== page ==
|QF||quarterfinalist||A||absent||S||runner-up, won silver medal||NPM||Not a Premier Mandatory or 5 event|
|Update either at the conclusion of a tournament, or when the player's participation in the event has ended.|
To prevent confusion and double counting, information in this table is updated only after a tournament or the player's participation in the tournament has concluded. Davis Cup matches are included in the statistics. This table is current through the end of 2009 season.
|Grand Slam Tournaments|
|Australian Open||A||A||A||A||4R||3R||3R||3R||4R||A||3R||A||0 / 6||14–6|
|French Open||A||A||A||LQ||2R||3R||3R||QF||A||3R||A||A||0 / 5||12–5|
|Wimbledon||A||A||A||2R||1R||SF||4R||QF||A||QF||A||A||0 / 6||17–6|
|U.S. Open||A||A||A||1R||1R||1R||2R||A||A||A||A||A||0 / 4||1–4|
|Grand Slam SR||0 / 0||0 / 0||0 / 0||0 / 2||0 / 4||0 / 4||0 / 4||0 / 3||0 / 1||0 / 2||0 / 1||0 / 0||0 / 21||N/A|
|Grand Slam Win-Loss||0–0||0–0||0–0||1–2||4–4||9–4||8–4||10–3||3–1||6–2||2–1||0–0||N/A||43–21|
|Summer Olympics||NH||A||Not Held||1R||Not Held||A||Not Held||0 / 1||0–1|
|Tennis Masters Cup||A||A||A||A||A||A||A||A||A||A||A||0 / 0||0–0|
|ATP Masters Series|
|Indian Wells Masters||A||A||A||A||1R||1R||2R||4R||A||3R||2R||3R||0 / 7||6–7|
|Miami Masters||A||A||A||1R||1R||LQ||4R||QF||A||4R||A||1R||0 / 6||10–6|
|Monte Carlo Masters||A||A||A||A||LQ||A||2R||A||A||2R||A||A||0 / 2||2–2|
|Rome Masters||A||A||A||A||LQ||1R||1R||QF||A||2R||A||A||0 / 4||4–4|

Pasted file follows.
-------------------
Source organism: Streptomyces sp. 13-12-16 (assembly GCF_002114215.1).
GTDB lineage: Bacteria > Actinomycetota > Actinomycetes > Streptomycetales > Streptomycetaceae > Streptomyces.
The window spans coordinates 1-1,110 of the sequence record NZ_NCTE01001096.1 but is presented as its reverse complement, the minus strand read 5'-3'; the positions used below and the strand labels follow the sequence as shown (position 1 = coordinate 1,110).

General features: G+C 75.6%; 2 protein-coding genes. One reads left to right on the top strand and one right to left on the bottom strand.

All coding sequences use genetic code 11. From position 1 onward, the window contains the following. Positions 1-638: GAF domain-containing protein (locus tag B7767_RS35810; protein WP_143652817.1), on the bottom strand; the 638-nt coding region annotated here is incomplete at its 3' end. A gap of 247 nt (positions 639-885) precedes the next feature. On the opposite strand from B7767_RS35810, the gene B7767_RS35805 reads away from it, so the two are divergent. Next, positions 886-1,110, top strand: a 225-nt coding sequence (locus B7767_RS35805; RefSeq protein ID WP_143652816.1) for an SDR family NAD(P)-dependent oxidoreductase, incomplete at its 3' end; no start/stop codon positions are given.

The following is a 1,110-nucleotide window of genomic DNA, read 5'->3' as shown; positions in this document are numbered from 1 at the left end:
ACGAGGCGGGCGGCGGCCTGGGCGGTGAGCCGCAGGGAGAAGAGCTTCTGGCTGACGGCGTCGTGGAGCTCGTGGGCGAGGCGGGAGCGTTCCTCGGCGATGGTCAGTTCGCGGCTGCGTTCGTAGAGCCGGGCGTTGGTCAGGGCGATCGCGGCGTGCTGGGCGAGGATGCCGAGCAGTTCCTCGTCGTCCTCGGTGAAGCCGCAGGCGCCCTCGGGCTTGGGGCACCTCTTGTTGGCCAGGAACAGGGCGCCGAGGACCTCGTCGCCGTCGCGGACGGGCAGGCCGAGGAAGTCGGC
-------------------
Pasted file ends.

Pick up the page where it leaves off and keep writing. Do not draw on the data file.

|Madrid Masters||A||A||A||A||A||1R||2R||2R||QF||A||A||A||0 / 4||3–4|
|Hamburg Masters||A||A||A||A||LQ||A||3R||SF||A||A||NMS||0 / 2||6–2|
|Canada Masters||A||A||A||A||1R||A||3R||A||2R||1R||A||A||0 / 4||3–4|
|Cincinnati Masters||A||A||A||A||LQ||A||4R||A||2R||A||A||A||0 / 2||3–2|
|Shanghai Masters||Not Held||A||A||0 / 0||0–0|
|Paris Masters||A||A||A||A||A||1R||2R||QF||2R||2R||A||A||0 / 5||4–5|
|ATP Tournaments Played||0||0||0||7||18||22||24||20||10||16||7||3||127|
|ATP Tournaments Won||0||0||0||0||0||0||1||2||0||0||0||0||3|
|Year End Ranking||1037||547||294||89||74||29||21||9||85||36||95||478||N/A|
- NMS – from 2009, Hamburg Masters is not Masters Series event
- Davis Cup and World Team Cup matches are included in the statistics.
- 1 – before 2002, he had 4–1 (Carpet: 3–1, Grass: 1–0) score in Davis Cup matches.
Challengers and Futures titles (7)
|No.||Date||Tournament||Surface||Opponent in the final||Score|
|1.||21 February 2000||Zagreb, Croatia||Clay||Ivo Karlović||7–6(14), 6–4|
|2.||4 February 2002||Belgrade, Yugoslavia||Carpet||Nenad Zimonjić||6–2, 6–3|
|3.||18 November 2002||Prague, Czech Republic||Carpet||Jérôme Golmard||6–1, 6–1|
|4.||25 November 2002||Milan, Italy||Carpet||Gregory Carraz||4–6, 6–3, 7–6(10)|
|5.||27 January 2003||Hamburg, Germany||Carpet||Rafael Nadal||6–2, 6–3|
|No.||Date||Tournament||Surface||Partner||Opponents in the final||Score|
|1.||14 February 2000||Zagreb, Croatia||Clay||Ivica Ančić|| Roko Karanušić &
|6–4, 5–7, 7–5|
|2.||17 November 2002||Helsinki, Finland||Hard(I)||Lovro Zovko|| Aleksandar Kitinov &
|7–6(6), 4–6, 6–3|
ATP Tour career earnings
|Year||Majors||ATP wins||Total wins||Earnings (US$)||Money list rank|
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- "ATP Prize Money for 12/29/2008" (TXT). Retrieved 5 February 2009.
- "ATP Prize Money for 12/28/2009" (TXT). Retrieved 26 March 2010.
- "ATP Prize Money for 12/27/2010" (TXT). Retrieved 24 November 2012.